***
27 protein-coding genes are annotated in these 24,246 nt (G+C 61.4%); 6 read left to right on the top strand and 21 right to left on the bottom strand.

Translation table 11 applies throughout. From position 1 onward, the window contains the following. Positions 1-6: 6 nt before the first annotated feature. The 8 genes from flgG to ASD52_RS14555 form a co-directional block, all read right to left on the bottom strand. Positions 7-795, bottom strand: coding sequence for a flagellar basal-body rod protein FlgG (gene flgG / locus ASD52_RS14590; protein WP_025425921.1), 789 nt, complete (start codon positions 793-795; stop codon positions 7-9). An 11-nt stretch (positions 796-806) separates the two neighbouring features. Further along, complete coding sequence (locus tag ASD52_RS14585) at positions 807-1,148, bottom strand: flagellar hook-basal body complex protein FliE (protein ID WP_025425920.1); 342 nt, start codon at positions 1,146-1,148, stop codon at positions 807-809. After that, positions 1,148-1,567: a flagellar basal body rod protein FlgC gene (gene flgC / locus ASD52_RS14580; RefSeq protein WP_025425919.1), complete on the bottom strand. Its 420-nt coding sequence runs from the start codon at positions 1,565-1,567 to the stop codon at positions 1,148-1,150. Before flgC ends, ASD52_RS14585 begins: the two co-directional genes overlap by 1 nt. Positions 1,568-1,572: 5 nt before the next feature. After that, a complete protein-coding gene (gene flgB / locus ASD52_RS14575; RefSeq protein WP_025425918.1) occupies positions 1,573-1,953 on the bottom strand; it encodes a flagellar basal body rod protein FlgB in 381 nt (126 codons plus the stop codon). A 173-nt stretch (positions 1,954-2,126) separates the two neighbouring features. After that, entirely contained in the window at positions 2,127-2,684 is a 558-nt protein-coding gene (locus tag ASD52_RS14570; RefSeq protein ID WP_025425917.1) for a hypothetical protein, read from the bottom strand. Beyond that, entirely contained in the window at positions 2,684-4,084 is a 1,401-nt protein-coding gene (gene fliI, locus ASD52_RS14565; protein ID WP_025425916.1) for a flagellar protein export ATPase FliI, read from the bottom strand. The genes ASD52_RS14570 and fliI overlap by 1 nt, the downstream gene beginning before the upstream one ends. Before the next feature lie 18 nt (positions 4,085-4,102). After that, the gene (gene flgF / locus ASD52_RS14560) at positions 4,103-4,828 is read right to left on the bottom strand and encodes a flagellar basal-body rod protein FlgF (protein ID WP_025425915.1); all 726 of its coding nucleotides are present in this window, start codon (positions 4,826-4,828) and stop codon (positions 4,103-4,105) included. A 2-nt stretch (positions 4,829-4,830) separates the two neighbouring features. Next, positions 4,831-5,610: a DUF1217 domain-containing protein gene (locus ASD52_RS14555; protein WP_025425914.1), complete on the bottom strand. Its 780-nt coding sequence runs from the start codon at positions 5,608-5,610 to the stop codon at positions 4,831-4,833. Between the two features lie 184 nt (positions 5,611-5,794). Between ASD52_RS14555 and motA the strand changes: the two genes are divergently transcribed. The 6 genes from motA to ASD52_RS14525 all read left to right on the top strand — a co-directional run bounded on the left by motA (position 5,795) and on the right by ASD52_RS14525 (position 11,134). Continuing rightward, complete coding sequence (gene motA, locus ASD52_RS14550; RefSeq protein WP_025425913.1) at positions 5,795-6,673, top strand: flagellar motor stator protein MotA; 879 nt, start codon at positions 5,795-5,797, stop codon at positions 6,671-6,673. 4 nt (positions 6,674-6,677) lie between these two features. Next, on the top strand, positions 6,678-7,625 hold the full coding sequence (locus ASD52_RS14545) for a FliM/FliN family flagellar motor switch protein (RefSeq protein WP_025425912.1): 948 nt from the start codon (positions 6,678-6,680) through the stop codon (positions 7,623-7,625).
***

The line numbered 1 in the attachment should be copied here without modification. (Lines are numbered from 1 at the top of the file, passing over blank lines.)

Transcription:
27 protein-coding genes are annotated in these 24,246 nt (G+C 61.4%); 6 read left to right on the top strand and 21 right to left on the bottom strand.